Here is an interactive map state by state showing the population of immigrants, the percentage of naturalized immigrants, and the full political and economic power of immigrants, Latinos, and Asians:
This is Texas profile in the map, but you can do the same doe all states.
Immigrants and their children are growing shares of Texas’s population and electorate.
- The foreign-born share of Texas’s population rose from 9.0% in 1990, to 13.9% in 2000, to 16.4% in 2010, according to the U.S. Census Bureau. Texas was home to 4,142,031 immigrants in 2010, which is more than the total population of Los Angeles, California.
- 32% of immigrants (or 1,325,501 people) in Texas were naturalized U.S. citizens in 2010—meaning that they are eligible to vote.
- 11.8% (or 1,194,544) of registered voters in Texas were “New Americans”—naturalized citizens or the U.S.-born children of immigrants who were raised during the current era of immigration from Latin America and Asia which began in 1965—according to an analysis of 2008 Census Bureau data by Rob Paral & Associates.
More than 1 in 4 Texans are Latino or Asian—and they vote.
- The Latino share of Texas’s population grew from 25.5% in 1990, to 32.0% in 2000, to 37.7% (or 9,521,932 people) in 2010. The Asian share of the population grew from 1.8% in 1990, to 2.7% in 2000, to 3.8% (or 959,770 people) in 2010, according to the U.S. Census Bureau.
- Latinos accounted for 20.1% (or 1,697,000) of Texas voters in the 2008 elections, and Asians 1.4% (118,000), according to the U.S. Census Bureau.
- In Texas, 87.7% of children with immigrant parents were U.S. citizens in 2009, according to data from the Urban Institute.
- In 2009, 86.2% of children in Asian families in Texas were U.S. citizens, as were 93.2% of children in Latino families.
Latino and Asian entrepreneurs and consumers add tens of billions of dollars and hundreds of thousands of jobs to Texas’s economy.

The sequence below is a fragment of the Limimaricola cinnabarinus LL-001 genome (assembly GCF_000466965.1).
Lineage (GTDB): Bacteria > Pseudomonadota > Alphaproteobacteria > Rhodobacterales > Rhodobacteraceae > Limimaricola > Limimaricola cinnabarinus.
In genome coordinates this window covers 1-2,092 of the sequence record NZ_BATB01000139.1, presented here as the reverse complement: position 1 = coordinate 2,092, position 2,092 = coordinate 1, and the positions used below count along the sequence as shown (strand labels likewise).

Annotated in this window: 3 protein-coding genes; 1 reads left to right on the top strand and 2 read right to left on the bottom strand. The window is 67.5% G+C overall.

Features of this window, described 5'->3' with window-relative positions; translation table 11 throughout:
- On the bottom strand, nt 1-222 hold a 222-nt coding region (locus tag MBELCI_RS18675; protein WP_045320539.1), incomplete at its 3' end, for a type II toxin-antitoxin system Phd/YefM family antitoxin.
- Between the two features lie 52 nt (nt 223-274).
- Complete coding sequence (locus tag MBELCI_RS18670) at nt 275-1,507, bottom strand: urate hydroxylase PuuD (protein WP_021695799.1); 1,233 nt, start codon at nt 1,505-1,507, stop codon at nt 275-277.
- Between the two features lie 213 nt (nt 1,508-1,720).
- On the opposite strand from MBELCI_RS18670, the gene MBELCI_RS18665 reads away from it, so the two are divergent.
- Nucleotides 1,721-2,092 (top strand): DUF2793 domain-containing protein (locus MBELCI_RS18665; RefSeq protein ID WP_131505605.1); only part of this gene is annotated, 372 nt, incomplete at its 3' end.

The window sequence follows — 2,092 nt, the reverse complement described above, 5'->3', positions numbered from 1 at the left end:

- The 2010 purchasing power of Latinos in Texas totaled $176.3 billion—an increase of 437.9% since 1990. Asian buying power totaled $34.4 billion—an increase of 653.9% since 1990, according to the Selig Center for Economic Growth at the University of Georgia.
- Texas’s 447,589 Latino-owned businesses had sales and receipts of $61.9 billion and employed 395,673 people in 2007, the last year for which data is available. The state’s 114,297 Asian-owned businesses had sales and receipts of $40.2 billion and employed 206,545 people in 2007, according to the U.S. Census Bureau’s Survey of Business Owners.
Immigrants are integral to Texas’s economy as workers and taxpayers.
- Immigrants comprised 20.9% of the state’s workforce in 2010 (or 2,603,604 workers), according to the U.S. Census Bureau.
- Immigrants accounted for 21% of total economic output in the Houston metropolitan area and 16% of economic output in the Dallas metropolitan area as of 2007, according to a study by the Fiscal Policy Institute.
- Unauthorized immigrants in Texas paid $1.6 billion in state and local taxes in 2010, according to data from the Institute for Taxation and Economic Policy, which includes:
- $177.8 million in property taxes.
- $1.4 billion in sales taxes.
- Unauthorized immigrants comprised 9% of the state’s workforce (or 1,100,000 workers) in 2010, according to a report by the Pew Hispanic Center.
- If all unauthorized immigrants were removed from Texas, the state would lose $69.3 billion in economic activity, $30.8 billion in gross state product, and approximately 403,174 jobs, even accounting for adequate market adjustment time, according to a report by the Perryman Group.
Immigrants are integral to Texas’s economy as students.
- Texas’s 58,934 foreign students contributed $1.3 billion to the state’s economy in tuition, fees, and living expenses for the 2009-2010 academic year, according to NAFSA: Association of International Educators.
Naturalized citizens excel educationally.
- In Texas, 28.7% of foreign-born persons who were naturalized U.S. citizens in 2009 had a bachelor’s or higher degree, compared to 14.1% of noncitizens. At the same time, only 30.4% of naturalized citizens lacked a high-school diploma, compared to 55.8% of noncitizens.
- The number of immigrants in Texas with a college degree increased by 72.1% between 2000 and 2009, according to data from the Migration Policy Institute.
- In Texas, 75.2% of children with immigrant parents were considered “English proficient” as of 2009, to data from the Urban Institute.
- The English proficiency rate among Asian children in Texas was 85.7%, while for Latino children it was 80.7%, as of 2009.